Rob Halford isn't simply a metal god. The man, the myth, the legend is the metal god. Our fearless leader returns with his own spin on the holiday season on his second Christmas album, "Celestial". ("Halford III: Winter Songs" was released in 2009.) In some all-too-stern-and-serious circles, it may be considered "blasphemous," in a metal sense, that he isn't choosing to celebrate Halloween with song, but everything that one would likely expect from a Rob Halford Christmas album is exactly what he delivers.
The iconic JUDAS PRIEST frontman assembled a lineup of family and friends for the release. Halford's brother Nigel plays drums, while his nephew Alex — who is the son of JUDAS PRIEST's Ian Hill — rounds out the rhythm section on bass. Additionally, Robert Jones and Jon Blakely play guitars. And finally, Halford's sister "plays the bells." If it wasn't obvious enough already, "Celestial" is intended to be a very fun album. Some of the online purchase packages, in fact, include complementary merch items like Christmas sweaters, puzzles and prayer candles.
Halford and company pour classics like "Joy To The World", "Deck The Halls", "The First Noel" and "Away In A Manger" through a heavy metal filter while maintaining the spirit of the holiday classics. Halford's collective simultaneously presents these songs in a way that will be appealing to a plethora of metalheads. "Celestial" also includes four original songs: the title track, the blistering, full-tilt "Donner and Blitzen", "Protected By The Light" and "Morning Star".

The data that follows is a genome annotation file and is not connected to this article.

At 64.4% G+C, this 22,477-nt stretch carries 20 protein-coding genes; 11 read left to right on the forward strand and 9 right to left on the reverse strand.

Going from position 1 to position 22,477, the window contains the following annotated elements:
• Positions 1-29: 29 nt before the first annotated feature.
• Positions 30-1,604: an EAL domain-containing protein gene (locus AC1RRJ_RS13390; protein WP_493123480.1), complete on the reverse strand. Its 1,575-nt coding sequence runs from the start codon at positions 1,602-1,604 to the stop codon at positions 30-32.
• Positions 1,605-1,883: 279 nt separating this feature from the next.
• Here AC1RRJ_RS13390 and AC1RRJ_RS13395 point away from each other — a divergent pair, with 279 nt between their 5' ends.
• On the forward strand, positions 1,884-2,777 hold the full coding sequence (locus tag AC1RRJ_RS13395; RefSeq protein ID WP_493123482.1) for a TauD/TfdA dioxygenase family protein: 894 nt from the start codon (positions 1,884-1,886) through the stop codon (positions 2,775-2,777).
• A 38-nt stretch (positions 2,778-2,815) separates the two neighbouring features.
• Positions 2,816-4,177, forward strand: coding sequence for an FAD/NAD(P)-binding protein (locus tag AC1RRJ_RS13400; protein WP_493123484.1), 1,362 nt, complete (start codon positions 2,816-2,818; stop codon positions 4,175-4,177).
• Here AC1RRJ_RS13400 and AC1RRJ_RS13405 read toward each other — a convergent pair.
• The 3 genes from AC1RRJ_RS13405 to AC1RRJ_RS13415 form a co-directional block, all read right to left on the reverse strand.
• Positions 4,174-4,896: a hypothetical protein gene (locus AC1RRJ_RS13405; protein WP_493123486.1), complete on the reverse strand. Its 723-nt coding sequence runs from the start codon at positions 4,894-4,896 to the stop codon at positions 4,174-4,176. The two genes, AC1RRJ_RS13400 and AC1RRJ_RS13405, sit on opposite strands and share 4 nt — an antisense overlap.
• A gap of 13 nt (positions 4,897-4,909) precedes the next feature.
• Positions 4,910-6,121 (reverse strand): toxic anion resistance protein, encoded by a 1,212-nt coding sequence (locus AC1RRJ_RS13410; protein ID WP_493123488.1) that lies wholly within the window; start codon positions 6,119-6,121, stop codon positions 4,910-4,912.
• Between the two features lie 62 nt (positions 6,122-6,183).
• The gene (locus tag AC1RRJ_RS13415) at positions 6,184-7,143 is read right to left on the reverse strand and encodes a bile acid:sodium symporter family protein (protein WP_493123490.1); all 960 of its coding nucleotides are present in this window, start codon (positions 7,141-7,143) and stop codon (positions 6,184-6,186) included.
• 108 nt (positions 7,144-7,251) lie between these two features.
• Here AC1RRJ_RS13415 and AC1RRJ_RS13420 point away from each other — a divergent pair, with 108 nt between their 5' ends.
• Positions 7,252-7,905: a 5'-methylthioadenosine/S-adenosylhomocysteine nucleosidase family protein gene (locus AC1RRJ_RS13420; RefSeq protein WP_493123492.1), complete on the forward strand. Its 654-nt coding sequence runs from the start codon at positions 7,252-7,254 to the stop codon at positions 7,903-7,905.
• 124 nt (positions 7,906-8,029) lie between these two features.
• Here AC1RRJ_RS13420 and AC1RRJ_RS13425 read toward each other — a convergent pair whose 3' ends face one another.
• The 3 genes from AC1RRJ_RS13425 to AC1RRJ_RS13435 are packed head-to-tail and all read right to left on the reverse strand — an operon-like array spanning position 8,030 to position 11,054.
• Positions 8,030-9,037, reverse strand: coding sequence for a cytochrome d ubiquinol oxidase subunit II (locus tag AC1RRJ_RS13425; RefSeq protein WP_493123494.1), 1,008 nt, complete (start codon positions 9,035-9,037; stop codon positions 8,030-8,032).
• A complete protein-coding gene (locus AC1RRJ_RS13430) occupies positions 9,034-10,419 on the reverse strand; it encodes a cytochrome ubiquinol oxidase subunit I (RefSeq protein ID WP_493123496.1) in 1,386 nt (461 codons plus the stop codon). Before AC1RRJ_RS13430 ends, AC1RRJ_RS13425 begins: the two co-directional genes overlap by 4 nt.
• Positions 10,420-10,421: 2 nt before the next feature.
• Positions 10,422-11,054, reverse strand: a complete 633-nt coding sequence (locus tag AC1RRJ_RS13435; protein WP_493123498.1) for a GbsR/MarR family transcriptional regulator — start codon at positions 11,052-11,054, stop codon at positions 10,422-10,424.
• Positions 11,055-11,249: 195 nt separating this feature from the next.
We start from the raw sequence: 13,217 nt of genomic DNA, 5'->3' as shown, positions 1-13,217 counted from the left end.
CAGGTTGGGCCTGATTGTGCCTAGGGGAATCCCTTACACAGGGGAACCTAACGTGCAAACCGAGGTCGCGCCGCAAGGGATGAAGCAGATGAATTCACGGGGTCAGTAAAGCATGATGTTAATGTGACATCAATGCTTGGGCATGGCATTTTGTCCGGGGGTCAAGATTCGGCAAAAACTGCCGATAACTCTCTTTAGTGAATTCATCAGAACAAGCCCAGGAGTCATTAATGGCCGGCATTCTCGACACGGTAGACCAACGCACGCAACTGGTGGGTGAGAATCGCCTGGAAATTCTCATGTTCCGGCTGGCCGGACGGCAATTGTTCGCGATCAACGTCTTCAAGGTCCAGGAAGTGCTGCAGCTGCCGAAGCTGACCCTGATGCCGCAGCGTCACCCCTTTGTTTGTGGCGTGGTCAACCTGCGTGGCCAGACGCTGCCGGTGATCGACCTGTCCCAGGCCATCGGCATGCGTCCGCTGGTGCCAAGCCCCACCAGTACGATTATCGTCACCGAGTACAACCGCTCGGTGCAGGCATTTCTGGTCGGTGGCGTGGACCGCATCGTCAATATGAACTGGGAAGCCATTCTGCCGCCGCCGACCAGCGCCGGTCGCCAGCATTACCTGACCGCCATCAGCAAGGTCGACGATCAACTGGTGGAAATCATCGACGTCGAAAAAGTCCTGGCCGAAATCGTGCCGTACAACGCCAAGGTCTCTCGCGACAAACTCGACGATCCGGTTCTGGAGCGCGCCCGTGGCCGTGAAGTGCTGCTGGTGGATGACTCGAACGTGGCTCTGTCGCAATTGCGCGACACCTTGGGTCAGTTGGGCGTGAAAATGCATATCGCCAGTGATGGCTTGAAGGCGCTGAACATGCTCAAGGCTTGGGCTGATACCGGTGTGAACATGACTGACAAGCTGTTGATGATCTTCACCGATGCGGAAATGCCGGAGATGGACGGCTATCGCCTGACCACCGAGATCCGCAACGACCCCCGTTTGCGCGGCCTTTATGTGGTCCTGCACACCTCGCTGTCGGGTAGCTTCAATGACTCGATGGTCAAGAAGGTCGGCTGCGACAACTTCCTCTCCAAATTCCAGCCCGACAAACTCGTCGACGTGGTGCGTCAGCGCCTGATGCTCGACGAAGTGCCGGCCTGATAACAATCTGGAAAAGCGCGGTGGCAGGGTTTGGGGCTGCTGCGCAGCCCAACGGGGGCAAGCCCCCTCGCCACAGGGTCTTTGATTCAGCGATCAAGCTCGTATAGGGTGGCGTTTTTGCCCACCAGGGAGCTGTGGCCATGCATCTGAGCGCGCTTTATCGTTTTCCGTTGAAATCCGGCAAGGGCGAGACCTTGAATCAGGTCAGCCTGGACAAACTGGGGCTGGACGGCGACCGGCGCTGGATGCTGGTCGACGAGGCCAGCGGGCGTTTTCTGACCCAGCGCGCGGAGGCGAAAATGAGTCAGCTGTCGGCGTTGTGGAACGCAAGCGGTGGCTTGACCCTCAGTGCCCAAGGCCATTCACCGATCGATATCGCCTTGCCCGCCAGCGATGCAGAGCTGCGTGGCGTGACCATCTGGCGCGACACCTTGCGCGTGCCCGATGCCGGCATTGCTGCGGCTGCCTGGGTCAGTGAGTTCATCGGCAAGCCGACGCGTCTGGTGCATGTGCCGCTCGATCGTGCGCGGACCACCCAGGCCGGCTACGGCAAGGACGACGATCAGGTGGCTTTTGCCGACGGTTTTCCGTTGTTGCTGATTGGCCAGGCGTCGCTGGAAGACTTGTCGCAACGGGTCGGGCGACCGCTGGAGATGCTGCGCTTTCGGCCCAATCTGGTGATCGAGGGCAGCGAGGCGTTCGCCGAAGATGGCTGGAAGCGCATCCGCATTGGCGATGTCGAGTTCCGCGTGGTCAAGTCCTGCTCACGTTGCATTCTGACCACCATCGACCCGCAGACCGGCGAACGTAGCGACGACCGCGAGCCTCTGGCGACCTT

The release is Halford's first solo album since 2010's "Halford IV: Made of Metal". Since that time, he has released a pair of JUDAS PRIEST albums: 2014's "Redeemer of Souls" and 2018's "Firepower" — veritable bangers, to be sure. Halford is slated to rejoin his bandmates in JUDAS PRIEST in early 2020 for a Euro tour with OZZY OSBOURNE. Rather than kicking back on a couch prior to that storm, Halford reliably remained productive by releasing this album. And yet it is clearly a breather from his "day job."
There is an undeniable sense of self-awareness throughout "Celestial" as he performs family-friendly classics with heavy metal's fist-to-the-face approach, which highlights his banshee-like wailing, crooning, screeching and growling. The irony is not lost on our favorite hell-raiser at all. If it weren't for his mesmerizing abilities and over-abundant, genuine passion, his metallic take on the likes of "Hark! The Herald Angels Sing" would have succumbed to the presumable pitfall of parody. At the end of the day, "Celestial" will not be remembered in the way that an extensive portion of his body of work will be. It's simply a fun and enjoyable album that isn't intended to be taken too seriously.